When your budget is a top priority, the best sedans for the money should still provide air conditioning and a decent sound system. The 2016 Ford Fiesta sedan does that for $14,090, and that cost also covers a standard SYNC infotainment system with the next-gen Applink feature, for access to a wide range of smartphone apps. Impressive as well at that price point are standard rear-seat heat ducts and power-operated exterior mirrors with built-in blind-spot mirrors, although shoppers should note that the windows--but not the door locks--are manually operated. Moreover, the Fiesta sedan with that content is a noticeable $300 less expensive than a comparable Fiesta hatchback.
Photo by Ford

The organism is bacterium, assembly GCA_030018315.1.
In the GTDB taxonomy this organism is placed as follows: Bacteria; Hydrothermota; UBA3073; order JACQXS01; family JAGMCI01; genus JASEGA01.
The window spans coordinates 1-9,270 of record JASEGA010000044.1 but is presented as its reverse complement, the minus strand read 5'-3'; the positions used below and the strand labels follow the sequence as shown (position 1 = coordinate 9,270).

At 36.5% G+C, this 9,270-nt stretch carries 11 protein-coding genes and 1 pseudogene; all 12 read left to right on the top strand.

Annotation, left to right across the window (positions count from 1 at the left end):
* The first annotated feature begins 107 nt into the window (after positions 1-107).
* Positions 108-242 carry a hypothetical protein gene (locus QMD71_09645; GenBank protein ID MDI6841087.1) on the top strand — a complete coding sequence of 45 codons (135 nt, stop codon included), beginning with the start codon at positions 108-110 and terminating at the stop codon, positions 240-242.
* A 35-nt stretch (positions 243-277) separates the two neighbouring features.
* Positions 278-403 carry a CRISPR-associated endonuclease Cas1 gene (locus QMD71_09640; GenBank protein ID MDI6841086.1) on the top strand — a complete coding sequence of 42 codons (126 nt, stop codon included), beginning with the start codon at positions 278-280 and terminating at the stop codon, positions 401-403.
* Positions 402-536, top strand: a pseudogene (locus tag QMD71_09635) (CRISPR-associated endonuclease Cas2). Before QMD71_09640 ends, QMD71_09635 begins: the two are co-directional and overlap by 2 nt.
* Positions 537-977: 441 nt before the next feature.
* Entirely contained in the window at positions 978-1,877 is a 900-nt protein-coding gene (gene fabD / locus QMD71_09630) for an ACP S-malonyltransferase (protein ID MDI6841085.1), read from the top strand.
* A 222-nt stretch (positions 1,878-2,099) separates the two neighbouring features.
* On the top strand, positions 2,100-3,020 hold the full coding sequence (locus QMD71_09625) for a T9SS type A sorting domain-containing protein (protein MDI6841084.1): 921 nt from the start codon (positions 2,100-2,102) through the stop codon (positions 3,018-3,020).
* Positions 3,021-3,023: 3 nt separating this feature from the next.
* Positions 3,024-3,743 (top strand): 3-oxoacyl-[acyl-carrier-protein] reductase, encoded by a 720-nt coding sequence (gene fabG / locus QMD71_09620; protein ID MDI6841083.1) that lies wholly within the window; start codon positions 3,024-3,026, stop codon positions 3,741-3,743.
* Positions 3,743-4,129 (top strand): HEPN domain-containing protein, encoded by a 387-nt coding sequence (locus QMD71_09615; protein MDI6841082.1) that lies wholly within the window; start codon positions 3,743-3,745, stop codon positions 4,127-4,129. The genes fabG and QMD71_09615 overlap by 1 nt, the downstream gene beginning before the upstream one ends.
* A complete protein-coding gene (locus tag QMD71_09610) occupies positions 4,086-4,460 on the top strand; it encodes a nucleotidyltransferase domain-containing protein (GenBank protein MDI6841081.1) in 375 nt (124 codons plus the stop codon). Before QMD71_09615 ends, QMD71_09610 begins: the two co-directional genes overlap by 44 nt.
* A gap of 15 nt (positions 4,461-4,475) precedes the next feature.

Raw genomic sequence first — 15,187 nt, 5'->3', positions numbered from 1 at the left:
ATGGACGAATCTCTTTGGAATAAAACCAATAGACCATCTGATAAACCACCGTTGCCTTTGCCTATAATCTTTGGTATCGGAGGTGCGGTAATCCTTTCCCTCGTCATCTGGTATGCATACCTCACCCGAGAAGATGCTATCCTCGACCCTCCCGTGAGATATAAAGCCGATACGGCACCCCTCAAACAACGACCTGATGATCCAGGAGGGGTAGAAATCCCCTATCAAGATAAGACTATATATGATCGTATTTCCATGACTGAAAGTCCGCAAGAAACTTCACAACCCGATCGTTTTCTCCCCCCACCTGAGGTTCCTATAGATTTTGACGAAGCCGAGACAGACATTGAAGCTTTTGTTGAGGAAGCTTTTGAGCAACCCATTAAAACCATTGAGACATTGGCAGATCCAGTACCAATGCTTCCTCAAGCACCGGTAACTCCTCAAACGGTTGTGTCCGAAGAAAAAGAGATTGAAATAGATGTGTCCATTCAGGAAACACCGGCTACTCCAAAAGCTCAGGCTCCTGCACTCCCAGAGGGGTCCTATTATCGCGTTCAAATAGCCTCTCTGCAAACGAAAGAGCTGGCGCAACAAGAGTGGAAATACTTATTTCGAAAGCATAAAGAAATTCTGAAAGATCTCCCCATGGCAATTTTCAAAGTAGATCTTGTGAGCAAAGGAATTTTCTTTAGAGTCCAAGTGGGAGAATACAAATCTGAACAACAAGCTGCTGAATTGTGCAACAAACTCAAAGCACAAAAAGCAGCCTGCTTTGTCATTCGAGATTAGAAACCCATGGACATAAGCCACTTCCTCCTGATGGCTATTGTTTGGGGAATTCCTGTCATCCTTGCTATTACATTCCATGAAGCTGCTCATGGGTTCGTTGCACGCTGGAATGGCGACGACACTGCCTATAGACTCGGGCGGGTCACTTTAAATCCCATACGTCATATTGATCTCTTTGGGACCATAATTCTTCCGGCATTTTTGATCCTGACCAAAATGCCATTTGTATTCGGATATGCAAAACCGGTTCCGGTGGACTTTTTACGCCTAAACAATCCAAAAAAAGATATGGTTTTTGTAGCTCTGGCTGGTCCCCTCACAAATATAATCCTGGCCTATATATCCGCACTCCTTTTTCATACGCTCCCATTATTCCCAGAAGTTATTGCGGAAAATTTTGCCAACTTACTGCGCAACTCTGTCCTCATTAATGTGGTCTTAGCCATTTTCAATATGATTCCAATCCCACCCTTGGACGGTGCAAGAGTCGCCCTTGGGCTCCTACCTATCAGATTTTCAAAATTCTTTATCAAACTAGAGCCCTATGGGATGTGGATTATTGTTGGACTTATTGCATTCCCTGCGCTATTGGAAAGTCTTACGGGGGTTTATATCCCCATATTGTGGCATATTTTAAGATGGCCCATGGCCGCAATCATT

The top rated economy cars for occupant protection face a dilemma: The only way to earn a Top Safety Pick+ rating from the IIHS is to provide high-tech driver-assistance features, but those can have a noticeable impact on MSRPs, making the vehicle less economical financially. For example, the 2016 Nissan Sentra aces all IIHS crashworthiness tests at its entry price of $16,780; adding forward emergency braking, as required for TPS+ certification, means adding more than $8,000 to that total. On the other hand, it also means adding luxuries like leather-appointed seats, blind-spot warning, Bose audio and lux technologies such as NissanConnect infotainment.